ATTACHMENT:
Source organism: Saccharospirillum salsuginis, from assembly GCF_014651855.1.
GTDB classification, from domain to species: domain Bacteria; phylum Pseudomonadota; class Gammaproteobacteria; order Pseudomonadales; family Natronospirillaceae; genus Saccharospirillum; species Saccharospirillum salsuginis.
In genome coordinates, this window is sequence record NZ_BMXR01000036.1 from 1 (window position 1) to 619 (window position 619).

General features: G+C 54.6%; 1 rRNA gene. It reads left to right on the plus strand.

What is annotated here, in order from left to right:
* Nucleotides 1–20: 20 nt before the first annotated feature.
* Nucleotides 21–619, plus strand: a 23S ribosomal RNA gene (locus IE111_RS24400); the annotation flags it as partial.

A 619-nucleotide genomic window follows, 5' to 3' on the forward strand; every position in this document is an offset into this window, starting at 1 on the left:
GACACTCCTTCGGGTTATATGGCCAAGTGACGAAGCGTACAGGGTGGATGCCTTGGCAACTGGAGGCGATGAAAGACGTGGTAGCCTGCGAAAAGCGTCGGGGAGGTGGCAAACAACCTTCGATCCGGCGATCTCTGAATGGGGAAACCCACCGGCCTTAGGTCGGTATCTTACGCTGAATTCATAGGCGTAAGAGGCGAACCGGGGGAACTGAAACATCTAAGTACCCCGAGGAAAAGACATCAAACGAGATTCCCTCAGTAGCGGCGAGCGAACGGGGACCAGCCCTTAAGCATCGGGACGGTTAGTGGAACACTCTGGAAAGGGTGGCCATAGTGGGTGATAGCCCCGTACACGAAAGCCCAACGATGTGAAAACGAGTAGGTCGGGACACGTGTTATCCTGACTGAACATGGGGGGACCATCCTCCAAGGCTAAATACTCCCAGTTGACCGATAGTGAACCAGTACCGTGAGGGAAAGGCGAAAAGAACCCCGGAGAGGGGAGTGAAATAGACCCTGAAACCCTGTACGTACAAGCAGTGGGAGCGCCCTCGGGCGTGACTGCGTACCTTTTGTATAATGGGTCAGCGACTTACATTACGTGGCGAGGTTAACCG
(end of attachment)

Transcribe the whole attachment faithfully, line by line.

Source organism: Saccharospirillum salsuginis, from assembly GCF_014651855.1.
GTDB classification, from domain to species: domain Bacteria; phylum Pseudomonadota; class Gammaproteobacteria; order Pseudomonadales; family Natronospirillaceae; genus Saccharospirillum; species Saccharospirillum salsuginis.
In genome coordinates, this window is sequence record NZ_BMXR01000036.1 from 1 (window position 1) to 619 (window position 619).

General features: G+C 54.6%; 1 rRNA gene. It reads left to right on the plus strand.

What is annotated here, in order from left to right:
* Nucleotides 1–20: 20 nt before the first annotated feature.
* Nucleotides 21–619, plus strand: a 23S ribosomal RNA gene (locus IE111_RS24400); the annotation flags it as partial.

A 619-nucleotide genomic window follows, 5' to 3' on the forward strand; every position in this document is an offset into this window, starting at 1 on the left:
GACACTCCTTCGGGTTATATGGCCAAGTGACGAAGCGTACAGGGTGGATGCCTTGGCAACTGGAGGCGATGAAAGACGTGGTAGCCTGCGAAAAGCGTCGGGGAGGTGGCAAACAACCTTCGATCCGGCGATCTCTGAATGGGGAAACCCACCGGCCTTAGGTCGGTATCTTACGCTGAATTCATAGGCGTAAGAGGCGAACCGGGGGAACTGAAACATCTAAGTACCCCGAGGAAAAGACATCAAACGAGATTCCCTCAGTAGCGGCGAGCGAACGGGGACCAGCCCTTAAGCATCGGGACGGTTAGTGGAACACTCTGGAAAGGGTGGCCATAGTGGGTGATAGCCCCGTACACGAAAGCCCAACGATGTGAAAACGAGTAGGTCGGGACACGTGTTATCCTGACTGAACATGGGGGGACCATCCTCCAAGGCTAAATACTCCCAGTTGACCGATAGTGAACCAGTACCGTGAGGGAAAGGCGAAAAGAACCCCGGAGAGGGGAGTGAAATAGACCCTGAAACCCTGTACGTACAAGCAGTGGGAGCGCCCTCGGGCGTGACTGCGTACCTTTTGTATAATGGGTCAGCGACTTACATTACGTGGCGAGGTTAACCG